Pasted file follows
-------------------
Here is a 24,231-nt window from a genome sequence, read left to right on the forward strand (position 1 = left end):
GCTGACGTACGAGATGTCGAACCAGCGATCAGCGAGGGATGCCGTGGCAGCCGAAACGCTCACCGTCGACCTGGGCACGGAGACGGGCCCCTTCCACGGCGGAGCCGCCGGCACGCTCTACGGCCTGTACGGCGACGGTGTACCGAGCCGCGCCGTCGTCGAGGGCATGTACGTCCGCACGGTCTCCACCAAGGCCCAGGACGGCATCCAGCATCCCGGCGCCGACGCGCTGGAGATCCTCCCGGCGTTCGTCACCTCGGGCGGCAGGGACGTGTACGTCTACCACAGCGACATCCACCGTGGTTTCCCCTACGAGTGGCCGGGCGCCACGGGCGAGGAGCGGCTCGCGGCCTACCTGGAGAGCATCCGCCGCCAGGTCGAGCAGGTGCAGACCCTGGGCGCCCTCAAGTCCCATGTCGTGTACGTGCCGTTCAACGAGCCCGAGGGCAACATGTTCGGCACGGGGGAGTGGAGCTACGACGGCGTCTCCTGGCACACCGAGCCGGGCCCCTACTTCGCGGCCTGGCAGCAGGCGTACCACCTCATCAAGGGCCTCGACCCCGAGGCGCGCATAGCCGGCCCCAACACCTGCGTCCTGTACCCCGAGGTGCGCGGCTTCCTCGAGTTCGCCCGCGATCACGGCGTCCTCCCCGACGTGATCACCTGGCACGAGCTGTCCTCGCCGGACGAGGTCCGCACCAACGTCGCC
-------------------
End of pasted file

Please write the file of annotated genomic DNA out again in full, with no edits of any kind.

Here is a 24,231-nt window from a genome sequence, read left to right on the forward strand (position 1 = left end):
GCTGACGTACGAGATGTCGAACCAGCGATCAGCGAGGGATGCCGTGGCAGCCGAAACGCTCACCGTCGACCTGGGCACGGAGACGGGCCCCTTCCACGGCGGAGCCGCCGGCACGCTCTACGGCCTGTACGGCGACGGTGTACCGAGCCGCGCCGTCGTCGAGGGCATGTACGTCCGCACGGTCTCCACCAAGGCCCAGGACGGCATCCAGCATCCCGGCGCCGACGCGCTGGAGATCCTCCCGGCGTTCGTCACCTCGGGCGGCAGGGACGTGTACGTCTACCACAGCGACATCCACCGTGGTTTCCCCTACGAGTGGCCGGGCGCCACGGGCGAGGAGCGGCTCGCGGCCTACCTGGAGAGCATCCGCCGCCAGGTCGAGCAGGTGCAGACCCTGGGCGCCCTCAAGTCCCATGTCGTGTACGTGCCGTTCAACGAGCCCGAGGGCAACATGTTCGGCACGGGGGAGTGGAGCTACGACGGCGTCTCCTGGCACACCGAGCCGGGCCCCTACTTCGCGGCCTGGCAGCAGGCGTACCACCTCATCAAGGGCCTCGACCCCGAGGCGCGCATAGCCGGCCCCAACACCTGCGTCCTGTACCCCGAGGTGCGCGGCTTCCTCGAGTTCGCCCGCGATCACGGCGTCCTCCCCGACGTGATCACCTGGCACGAGCTGTCCTCGCCGGACGAGGTCCGCACCAACGTCGCC